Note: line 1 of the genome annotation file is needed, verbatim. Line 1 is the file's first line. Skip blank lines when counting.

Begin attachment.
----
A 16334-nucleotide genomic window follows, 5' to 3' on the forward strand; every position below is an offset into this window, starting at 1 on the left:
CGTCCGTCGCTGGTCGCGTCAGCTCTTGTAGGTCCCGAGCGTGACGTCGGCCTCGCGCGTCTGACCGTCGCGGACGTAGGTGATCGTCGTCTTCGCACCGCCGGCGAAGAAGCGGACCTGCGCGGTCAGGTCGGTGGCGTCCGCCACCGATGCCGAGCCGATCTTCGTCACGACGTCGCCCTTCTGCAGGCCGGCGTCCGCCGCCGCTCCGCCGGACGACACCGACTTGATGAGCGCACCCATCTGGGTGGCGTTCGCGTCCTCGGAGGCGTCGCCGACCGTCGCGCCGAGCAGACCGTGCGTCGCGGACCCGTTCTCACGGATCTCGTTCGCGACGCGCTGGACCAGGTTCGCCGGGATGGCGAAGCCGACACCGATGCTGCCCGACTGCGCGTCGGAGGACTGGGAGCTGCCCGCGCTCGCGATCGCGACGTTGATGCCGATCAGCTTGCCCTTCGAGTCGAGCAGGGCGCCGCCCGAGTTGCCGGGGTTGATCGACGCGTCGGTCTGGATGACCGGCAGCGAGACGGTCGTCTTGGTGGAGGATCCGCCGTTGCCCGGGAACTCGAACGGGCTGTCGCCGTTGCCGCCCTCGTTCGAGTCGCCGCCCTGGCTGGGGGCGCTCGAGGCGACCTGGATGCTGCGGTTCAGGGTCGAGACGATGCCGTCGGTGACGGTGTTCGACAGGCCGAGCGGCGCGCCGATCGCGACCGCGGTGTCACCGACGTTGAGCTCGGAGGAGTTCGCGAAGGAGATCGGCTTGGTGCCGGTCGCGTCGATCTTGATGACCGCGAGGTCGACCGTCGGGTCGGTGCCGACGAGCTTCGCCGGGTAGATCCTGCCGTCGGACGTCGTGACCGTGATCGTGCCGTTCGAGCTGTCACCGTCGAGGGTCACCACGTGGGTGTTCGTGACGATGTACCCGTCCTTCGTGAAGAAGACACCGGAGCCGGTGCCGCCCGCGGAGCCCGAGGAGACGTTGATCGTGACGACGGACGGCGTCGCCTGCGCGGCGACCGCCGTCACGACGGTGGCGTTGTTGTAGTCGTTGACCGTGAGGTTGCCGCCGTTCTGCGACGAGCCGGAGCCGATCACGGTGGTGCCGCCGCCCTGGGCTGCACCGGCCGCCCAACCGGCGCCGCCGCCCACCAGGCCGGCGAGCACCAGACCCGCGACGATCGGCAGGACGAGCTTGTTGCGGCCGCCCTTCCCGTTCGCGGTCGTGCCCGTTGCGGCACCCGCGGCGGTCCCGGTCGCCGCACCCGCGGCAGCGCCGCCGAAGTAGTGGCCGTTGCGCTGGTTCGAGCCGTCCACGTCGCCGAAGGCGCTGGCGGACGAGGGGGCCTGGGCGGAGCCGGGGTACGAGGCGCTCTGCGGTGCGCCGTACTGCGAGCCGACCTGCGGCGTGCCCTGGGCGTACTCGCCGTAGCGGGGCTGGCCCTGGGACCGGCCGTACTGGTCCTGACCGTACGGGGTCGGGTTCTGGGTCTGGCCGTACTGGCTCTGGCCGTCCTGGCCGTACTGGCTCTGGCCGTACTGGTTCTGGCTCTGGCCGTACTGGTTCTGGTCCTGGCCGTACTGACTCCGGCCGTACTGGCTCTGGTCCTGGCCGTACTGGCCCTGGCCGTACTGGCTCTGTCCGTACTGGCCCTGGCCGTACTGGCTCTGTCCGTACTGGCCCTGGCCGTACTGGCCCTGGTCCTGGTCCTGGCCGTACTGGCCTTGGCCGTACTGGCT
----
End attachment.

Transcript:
A 16334-nucleotide genomic window follows, 5' to 3' on the forward strand; every position below is an offset into this window, starting at 1 on the left: